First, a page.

Integration between the Photoshop dialog and the Epson driver dialog is on the whole good, but there several of these consistency items which one does well to verify before printing.

I’ll mention one more I consider important – and that is an old friend called “print centering”. It can happen that the Adobe Print dialog tells you centering is checked, but when the print emerges from the printer, it isn’t, the usual case being that a landscape (portrait) print may have a larger margin on the right (bottom) than on the opposite side. So what’s going on? For the 4900, as it was for the 3800/4800/4000 before it, has a standard lower margin of 0.56 inches, while the default margins for the three other sides are considerably less – 0.12 inches. Depending on the choice of paper size, even margins may or may not have been present in the centering calculation.

Print Centering

Figure 16. Print Centering; (left centered; right not centered)

In Figure 16 left, the print will come out centered, because the selection of the “Super A3 Maximum” in the Epson driver has uniform borders of 0.12 inches on all four sides. However, the selection of “Super A3” has three borders 0.12 inches and one border 0.56 inches. The red arrow (Figure 16, right side) shows how this throws print centering off in the Photoshop Print dialog (and then in the printed image), even though “Center Image” is checked. It is a good feature that Epson included context pop-up notes for papers listed in the Paper Size menu (Figure 17) showing the sizes of the margins – they pop-up in yellow boxes while you hover the cursor over the specific paper choices (right-side menu fly-out, Figure 17).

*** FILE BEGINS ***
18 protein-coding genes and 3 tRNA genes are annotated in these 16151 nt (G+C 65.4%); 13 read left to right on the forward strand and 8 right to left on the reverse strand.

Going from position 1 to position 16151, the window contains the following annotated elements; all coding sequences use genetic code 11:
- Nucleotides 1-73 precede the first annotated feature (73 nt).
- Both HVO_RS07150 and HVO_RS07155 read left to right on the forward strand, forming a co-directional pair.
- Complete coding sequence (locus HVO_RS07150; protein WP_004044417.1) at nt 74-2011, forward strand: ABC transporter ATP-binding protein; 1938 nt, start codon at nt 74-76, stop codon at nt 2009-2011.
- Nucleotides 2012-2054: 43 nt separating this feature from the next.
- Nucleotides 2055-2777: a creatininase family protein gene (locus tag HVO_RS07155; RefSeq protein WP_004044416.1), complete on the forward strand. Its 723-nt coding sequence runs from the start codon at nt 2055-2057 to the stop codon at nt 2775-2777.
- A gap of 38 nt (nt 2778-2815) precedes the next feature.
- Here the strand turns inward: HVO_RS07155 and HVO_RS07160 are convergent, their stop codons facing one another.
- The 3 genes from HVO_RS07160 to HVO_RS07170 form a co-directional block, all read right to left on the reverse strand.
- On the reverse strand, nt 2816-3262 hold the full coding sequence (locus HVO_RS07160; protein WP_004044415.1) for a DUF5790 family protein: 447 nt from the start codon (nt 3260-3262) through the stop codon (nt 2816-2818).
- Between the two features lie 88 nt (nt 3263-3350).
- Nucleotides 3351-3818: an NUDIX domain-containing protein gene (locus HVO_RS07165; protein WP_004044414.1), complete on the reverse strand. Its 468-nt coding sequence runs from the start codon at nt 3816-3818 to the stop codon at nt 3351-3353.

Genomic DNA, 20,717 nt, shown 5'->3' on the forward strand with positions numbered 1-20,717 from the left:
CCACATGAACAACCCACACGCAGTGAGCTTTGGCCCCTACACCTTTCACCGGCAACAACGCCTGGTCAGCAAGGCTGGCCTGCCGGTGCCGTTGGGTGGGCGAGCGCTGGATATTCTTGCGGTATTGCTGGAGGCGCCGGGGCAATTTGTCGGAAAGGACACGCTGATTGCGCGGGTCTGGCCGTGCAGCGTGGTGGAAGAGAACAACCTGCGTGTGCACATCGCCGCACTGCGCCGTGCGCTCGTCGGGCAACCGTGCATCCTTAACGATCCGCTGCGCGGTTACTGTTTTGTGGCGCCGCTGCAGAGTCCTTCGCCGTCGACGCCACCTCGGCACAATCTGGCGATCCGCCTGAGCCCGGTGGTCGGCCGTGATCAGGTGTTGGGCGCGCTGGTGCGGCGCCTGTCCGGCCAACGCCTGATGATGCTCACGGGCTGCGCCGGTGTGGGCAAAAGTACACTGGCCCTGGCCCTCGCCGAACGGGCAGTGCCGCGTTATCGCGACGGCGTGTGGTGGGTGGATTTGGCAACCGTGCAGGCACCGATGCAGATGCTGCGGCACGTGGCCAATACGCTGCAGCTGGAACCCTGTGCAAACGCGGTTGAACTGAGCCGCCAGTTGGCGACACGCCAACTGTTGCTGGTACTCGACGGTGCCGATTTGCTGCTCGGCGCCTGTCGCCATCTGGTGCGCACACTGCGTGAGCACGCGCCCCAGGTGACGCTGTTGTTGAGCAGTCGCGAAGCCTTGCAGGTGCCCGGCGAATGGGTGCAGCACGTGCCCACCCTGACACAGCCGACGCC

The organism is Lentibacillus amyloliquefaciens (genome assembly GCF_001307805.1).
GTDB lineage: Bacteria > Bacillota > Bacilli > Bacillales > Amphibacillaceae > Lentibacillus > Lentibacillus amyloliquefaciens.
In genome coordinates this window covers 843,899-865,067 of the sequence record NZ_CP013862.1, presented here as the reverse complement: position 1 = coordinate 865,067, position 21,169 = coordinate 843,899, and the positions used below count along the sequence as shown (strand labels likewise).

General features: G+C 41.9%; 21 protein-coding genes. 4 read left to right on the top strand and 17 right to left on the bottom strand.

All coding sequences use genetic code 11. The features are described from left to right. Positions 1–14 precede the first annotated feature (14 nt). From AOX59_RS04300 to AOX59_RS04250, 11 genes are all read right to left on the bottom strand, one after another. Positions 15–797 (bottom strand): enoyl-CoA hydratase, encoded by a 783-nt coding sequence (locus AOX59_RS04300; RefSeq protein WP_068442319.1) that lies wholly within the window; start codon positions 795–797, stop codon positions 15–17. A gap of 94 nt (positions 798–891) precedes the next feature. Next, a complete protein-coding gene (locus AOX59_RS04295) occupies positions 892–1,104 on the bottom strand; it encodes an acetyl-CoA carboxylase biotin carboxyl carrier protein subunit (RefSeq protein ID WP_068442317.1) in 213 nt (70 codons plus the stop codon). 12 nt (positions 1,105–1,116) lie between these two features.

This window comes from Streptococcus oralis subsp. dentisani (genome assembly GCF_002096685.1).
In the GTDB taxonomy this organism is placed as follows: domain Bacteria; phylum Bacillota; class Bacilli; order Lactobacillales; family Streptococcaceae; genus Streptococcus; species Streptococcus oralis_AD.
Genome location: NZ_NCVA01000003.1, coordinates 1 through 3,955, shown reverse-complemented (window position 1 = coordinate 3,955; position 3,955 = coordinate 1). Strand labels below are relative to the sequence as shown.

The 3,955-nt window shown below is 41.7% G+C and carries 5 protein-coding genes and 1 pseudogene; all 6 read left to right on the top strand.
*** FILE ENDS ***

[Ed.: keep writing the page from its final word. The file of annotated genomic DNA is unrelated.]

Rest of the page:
Paper settings for sheets

Figure 17. Paper Settings for Sheets

Apart from making a paper selection having even margins in the Paper Size dialog of the Epson driver, another way of avoiding this problem is to create a custom paper preset in the Epson driver, specifying even margins on opposite sides, and then calling upon that paper preset for printing. This is easy to do.